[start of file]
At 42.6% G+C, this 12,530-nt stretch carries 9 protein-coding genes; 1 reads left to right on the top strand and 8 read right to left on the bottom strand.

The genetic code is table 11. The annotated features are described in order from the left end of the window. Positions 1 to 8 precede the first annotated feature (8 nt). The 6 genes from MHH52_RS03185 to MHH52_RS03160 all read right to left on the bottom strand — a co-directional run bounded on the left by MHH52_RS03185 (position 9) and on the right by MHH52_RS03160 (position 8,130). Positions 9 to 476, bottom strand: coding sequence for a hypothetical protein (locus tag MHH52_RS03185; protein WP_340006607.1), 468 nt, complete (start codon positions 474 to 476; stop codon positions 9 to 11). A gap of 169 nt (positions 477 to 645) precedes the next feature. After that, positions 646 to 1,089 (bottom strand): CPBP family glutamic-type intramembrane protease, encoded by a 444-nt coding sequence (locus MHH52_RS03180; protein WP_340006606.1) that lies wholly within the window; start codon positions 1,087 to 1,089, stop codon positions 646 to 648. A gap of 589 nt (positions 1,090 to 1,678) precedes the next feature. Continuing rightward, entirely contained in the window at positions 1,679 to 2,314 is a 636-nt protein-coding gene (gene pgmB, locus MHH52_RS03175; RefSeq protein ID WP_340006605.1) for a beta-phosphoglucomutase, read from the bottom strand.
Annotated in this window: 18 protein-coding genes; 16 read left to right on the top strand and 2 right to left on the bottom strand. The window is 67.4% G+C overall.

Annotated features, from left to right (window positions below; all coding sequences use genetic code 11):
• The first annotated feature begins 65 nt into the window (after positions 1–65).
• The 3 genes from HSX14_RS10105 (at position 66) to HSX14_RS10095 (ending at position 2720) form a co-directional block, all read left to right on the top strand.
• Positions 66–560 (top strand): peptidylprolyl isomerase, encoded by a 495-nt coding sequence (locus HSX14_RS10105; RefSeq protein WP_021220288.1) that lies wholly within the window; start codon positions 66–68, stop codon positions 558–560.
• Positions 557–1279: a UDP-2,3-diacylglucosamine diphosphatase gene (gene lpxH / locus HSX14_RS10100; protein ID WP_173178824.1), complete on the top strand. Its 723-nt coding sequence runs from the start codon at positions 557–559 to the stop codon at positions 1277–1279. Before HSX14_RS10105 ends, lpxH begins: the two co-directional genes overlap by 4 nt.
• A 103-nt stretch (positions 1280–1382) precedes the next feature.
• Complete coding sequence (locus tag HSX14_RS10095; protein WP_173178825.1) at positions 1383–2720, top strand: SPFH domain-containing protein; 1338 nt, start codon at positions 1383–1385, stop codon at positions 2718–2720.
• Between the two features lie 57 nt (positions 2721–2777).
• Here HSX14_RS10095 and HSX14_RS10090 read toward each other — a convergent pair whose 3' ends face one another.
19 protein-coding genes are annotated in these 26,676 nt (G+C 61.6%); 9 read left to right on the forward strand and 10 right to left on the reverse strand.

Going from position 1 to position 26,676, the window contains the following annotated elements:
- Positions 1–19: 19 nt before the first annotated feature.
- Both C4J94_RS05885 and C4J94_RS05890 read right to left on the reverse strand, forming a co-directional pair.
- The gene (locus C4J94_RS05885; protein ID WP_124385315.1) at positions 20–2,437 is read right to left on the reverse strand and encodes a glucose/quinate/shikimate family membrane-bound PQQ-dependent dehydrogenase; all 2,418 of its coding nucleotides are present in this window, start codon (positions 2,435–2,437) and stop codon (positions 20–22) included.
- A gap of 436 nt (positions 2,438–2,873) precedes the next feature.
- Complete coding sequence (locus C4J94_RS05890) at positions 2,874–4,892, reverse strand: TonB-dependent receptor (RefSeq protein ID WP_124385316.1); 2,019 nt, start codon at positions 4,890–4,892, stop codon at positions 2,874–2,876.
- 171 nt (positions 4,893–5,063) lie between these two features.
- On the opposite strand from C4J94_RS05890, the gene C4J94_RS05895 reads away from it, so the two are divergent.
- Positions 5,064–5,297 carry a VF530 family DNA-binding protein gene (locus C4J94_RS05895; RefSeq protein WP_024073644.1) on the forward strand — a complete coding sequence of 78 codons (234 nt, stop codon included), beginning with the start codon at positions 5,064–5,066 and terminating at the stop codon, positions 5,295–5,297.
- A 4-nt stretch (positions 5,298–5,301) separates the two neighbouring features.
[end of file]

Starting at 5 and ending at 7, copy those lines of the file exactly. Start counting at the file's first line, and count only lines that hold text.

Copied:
• The first annotated feature begins 65 nt into the window (after positions 1–65).
• The 3 genes from HSX14_RS10105 (at position 66) to HSX14_RS10095 (ending at position 2720) form a co-directional block, all read left to right on the top strand.
• Positions 66–560 (top strand): peptidylprolyl isomerase, encoded by a 495-nt coding sequence (locus HSX14_RS10105; RefSeq protein WP_021220288.1) that lies wholly within the window; start codon positions 66–68, stop codon positions 558–560.